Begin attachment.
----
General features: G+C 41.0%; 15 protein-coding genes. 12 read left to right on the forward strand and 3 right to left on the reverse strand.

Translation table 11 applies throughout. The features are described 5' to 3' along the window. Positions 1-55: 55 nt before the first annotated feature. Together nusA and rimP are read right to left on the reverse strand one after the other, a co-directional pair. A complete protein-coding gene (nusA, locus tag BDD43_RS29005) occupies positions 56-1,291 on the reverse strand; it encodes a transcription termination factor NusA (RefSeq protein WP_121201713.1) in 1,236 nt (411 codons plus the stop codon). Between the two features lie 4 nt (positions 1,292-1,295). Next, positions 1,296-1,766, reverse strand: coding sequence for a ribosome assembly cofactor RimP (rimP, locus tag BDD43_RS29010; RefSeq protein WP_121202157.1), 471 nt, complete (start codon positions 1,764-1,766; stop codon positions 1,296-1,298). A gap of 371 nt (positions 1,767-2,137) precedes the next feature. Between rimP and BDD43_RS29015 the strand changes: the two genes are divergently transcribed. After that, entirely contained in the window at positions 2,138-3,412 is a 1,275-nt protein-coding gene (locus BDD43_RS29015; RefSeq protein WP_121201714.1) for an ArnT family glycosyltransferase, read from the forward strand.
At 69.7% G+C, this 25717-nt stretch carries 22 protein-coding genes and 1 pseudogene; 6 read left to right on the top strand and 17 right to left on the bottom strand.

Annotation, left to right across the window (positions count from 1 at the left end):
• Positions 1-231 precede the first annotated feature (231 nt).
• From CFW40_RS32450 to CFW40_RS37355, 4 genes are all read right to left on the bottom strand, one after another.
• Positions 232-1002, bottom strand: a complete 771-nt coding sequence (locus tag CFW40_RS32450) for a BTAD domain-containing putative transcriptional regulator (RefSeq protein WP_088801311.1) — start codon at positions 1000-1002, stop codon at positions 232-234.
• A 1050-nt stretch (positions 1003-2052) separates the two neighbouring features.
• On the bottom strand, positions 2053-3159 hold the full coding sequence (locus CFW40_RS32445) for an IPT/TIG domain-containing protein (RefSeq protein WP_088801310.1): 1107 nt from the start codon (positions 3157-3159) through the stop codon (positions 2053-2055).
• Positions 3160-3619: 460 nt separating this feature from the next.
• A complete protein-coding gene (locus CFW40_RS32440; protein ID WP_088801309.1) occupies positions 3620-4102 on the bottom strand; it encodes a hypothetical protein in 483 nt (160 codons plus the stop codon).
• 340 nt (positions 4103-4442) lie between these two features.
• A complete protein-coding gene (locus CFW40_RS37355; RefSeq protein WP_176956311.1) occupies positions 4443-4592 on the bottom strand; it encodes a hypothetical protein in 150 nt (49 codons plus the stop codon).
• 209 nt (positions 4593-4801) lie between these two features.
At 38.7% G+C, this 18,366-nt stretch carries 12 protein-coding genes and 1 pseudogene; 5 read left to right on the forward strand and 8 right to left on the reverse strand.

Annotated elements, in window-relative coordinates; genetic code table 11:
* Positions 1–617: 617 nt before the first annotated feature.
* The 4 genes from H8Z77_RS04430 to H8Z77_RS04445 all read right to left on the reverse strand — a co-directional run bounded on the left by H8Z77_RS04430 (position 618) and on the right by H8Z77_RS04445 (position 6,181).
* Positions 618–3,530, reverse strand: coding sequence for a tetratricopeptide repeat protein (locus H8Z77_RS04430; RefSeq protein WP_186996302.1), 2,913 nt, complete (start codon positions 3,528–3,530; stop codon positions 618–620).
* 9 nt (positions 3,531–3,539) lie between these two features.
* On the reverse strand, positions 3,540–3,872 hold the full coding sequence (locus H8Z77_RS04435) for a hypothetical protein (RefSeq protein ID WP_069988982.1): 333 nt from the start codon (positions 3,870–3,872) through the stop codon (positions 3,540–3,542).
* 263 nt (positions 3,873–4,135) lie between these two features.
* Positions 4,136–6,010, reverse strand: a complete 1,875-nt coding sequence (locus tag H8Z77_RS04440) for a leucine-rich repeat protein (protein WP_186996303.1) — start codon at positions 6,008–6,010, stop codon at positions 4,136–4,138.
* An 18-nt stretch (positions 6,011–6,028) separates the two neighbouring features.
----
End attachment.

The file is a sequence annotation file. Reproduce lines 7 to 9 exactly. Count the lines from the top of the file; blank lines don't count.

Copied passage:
• Positions 232-1002, bottom strand: a complete 771-nt coding sequence (locus tag CFW40_RS32450) for a BTAD domain-containing putative transcriptional regulator (RefSeq protein WP_088801311.1) — start codon at positions 1000-1002, stop codon at positions 232-234.
• A 1050-nt stretch (positions 1003-2052) separates the two neighbouring features.
• On the bottom strand, positions 2053-3159 hold the full coding sequence (locus CFW40_RS32445) for an IPT/TIG domain-containing protein (RefSeq protein WP_088801310.1): 1107 nt from the start codon (positions 3157-3159) through the stop codon (positions 2053-2055).